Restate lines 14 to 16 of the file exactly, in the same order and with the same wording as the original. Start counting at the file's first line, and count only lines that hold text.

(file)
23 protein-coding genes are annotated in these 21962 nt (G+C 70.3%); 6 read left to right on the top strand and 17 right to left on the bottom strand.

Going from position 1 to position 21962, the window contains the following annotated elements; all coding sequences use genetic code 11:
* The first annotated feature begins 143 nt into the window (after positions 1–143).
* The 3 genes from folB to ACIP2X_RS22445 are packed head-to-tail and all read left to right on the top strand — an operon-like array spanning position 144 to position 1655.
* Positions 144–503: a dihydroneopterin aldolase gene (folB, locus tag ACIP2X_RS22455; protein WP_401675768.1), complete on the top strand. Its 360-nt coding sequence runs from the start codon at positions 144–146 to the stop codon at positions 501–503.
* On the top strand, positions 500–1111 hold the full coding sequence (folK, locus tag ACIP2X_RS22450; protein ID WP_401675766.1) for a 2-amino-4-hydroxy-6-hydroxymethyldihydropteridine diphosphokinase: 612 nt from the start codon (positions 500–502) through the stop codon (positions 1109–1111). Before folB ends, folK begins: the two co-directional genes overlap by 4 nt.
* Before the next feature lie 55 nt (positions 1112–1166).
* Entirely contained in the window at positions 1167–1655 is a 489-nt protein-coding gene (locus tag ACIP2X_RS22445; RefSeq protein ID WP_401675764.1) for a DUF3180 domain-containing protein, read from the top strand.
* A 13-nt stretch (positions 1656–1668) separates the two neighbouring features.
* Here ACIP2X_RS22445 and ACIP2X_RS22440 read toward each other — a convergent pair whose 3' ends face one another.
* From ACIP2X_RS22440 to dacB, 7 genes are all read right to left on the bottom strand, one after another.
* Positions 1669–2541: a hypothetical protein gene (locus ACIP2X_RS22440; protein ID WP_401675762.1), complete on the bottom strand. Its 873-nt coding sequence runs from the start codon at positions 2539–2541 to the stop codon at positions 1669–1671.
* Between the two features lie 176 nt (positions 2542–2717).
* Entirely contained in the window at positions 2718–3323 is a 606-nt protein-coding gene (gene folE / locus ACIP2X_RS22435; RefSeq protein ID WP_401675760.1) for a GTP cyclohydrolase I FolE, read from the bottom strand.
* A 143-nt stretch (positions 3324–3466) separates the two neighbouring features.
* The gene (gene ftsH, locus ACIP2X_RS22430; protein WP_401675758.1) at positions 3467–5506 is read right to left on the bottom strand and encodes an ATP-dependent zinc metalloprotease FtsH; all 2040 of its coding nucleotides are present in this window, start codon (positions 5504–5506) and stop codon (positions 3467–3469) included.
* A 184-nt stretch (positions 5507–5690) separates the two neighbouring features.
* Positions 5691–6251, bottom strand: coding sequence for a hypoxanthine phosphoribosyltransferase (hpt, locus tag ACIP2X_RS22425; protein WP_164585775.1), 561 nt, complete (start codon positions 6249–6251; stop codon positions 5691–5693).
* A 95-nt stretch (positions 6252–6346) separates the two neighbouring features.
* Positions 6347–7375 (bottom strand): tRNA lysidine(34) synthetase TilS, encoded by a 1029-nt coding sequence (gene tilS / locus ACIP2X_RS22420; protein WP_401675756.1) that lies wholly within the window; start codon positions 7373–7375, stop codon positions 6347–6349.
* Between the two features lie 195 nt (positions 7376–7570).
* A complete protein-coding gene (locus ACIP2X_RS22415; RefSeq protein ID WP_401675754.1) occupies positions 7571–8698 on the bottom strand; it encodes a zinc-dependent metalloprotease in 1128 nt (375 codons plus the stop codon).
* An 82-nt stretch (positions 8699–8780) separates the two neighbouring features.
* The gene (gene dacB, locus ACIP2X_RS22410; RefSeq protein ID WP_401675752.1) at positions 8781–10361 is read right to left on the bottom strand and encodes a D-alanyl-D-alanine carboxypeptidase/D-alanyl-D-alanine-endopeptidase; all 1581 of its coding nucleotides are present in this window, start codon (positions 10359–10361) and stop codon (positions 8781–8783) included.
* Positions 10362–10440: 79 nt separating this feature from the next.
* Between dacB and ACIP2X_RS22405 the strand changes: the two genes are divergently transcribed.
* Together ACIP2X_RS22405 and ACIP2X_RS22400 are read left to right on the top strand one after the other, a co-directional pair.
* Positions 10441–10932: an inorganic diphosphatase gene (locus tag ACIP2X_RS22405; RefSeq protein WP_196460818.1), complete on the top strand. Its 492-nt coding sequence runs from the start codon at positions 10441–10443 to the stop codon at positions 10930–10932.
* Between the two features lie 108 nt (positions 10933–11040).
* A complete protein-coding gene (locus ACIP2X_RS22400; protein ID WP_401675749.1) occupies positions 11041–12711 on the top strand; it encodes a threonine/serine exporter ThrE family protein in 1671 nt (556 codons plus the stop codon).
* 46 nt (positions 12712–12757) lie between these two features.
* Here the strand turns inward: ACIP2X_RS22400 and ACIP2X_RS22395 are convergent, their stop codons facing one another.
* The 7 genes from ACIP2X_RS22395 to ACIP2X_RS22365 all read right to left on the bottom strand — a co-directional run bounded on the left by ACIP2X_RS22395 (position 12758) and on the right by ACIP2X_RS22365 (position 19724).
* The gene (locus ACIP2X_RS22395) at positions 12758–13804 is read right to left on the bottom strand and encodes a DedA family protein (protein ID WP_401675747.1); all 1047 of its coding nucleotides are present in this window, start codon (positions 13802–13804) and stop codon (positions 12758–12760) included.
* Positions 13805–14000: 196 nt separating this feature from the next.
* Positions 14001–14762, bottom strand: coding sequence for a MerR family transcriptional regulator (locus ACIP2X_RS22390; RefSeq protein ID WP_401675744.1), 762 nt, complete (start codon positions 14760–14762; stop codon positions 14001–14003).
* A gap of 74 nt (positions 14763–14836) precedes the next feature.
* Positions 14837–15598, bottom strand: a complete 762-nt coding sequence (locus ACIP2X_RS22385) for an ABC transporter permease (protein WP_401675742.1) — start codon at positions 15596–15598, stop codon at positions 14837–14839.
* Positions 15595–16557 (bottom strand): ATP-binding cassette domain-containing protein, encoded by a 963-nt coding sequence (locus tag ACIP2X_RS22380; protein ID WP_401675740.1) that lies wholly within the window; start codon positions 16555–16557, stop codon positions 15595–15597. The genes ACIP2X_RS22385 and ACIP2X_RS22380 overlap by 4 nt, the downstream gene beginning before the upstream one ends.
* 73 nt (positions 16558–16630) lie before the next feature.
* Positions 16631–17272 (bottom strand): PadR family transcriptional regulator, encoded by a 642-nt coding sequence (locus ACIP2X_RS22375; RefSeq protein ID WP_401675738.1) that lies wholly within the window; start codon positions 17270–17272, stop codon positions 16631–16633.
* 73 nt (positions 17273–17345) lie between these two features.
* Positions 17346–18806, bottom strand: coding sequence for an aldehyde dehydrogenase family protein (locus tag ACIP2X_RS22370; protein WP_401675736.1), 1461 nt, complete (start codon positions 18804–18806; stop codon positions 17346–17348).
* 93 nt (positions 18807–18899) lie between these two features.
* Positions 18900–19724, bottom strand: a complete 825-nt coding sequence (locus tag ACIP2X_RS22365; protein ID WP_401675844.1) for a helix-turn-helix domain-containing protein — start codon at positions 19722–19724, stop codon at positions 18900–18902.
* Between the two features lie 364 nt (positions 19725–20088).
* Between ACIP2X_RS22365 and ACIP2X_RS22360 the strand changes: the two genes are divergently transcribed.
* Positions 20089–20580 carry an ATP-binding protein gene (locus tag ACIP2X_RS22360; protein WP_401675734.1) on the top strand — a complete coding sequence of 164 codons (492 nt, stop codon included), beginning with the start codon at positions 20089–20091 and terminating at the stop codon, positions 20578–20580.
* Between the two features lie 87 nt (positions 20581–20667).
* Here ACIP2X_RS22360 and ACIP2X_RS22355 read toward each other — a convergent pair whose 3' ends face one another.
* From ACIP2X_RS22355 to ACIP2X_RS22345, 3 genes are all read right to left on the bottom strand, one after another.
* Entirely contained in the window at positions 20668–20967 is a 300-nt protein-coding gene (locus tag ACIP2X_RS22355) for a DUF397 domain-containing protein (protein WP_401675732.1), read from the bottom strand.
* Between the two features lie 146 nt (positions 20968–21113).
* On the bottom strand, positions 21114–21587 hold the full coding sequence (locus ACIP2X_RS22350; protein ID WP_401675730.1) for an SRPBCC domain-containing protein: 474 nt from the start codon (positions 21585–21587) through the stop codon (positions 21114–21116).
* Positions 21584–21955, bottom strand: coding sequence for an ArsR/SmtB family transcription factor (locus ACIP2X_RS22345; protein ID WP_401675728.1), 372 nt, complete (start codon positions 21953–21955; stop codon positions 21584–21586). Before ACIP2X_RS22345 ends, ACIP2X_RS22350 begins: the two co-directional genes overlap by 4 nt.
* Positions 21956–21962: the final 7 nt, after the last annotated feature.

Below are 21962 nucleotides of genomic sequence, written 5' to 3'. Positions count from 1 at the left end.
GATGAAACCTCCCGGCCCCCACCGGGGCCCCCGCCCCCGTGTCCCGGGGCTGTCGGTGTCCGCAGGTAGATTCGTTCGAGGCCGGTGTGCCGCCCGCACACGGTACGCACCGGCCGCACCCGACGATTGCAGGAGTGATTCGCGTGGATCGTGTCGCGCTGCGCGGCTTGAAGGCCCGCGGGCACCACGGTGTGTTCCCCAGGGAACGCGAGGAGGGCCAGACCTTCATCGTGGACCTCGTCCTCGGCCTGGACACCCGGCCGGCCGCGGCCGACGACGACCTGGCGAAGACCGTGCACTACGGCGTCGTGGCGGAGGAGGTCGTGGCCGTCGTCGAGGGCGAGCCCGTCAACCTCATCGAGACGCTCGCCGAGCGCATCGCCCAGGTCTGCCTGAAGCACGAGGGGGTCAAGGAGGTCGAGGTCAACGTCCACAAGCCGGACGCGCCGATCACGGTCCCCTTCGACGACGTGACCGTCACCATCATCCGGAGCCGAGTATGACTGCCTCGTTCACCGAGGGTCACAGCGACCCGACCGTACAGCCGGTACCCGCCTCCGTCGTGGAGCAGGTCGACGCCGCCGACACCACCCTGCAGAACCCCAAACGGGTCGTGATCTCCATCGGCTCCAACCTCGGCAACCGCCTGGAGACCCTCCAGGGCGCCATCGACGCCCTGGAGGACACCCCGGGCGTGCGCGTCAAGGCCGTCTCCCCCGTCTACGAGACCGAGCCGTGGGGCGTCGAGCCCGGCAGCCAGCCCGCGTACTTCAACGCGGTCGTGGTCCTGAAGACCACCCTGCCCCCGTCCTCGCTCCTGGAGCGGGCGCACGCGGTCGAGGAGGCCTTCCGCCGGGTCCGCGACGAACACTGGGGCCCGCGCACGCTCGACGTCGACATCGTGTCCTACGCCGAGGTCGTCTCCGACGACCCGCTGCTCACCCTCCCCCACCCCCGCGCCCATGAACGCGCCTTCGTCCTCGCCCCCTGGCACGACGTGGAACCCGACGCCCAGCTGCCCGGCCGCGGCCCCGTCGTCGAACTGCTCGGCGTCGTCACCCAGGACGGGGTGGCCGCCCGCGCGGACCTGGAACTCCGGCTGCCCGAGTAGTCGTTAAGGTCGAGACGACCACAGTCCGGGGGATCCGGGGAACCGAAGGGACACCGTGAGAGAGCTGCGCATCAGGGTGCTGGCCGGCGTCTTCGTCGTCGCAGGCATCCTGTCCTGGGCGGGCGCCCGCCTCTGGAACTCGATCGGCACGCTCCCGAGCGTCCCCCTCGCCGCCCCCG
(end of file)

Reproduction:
* Entirely contained in the window at positions 2718–3323 is a 606-nt protein-coding gene (gene folE / locus ACIP2X_RS22435; RefSeq protein ID WP_401675760.1) for a GTP cyclohydrolase I FolE, read from the bottom strand.
* A 143-nt stretch (positions 3324–3466) separates the two neighbouring features.
* The gene (gene ftsH, locus ACIP2X_RS22430; protein WP_401675758.1) at positions 3467–5506 is read right to left on the bottom strand and encodes an ATP-dependent zinc metalloprotease FtsH; all 2040 of its coding nucleotides are present in this window, start codon (positions 5504–5506) and stop codon (positions 3467–3469) included.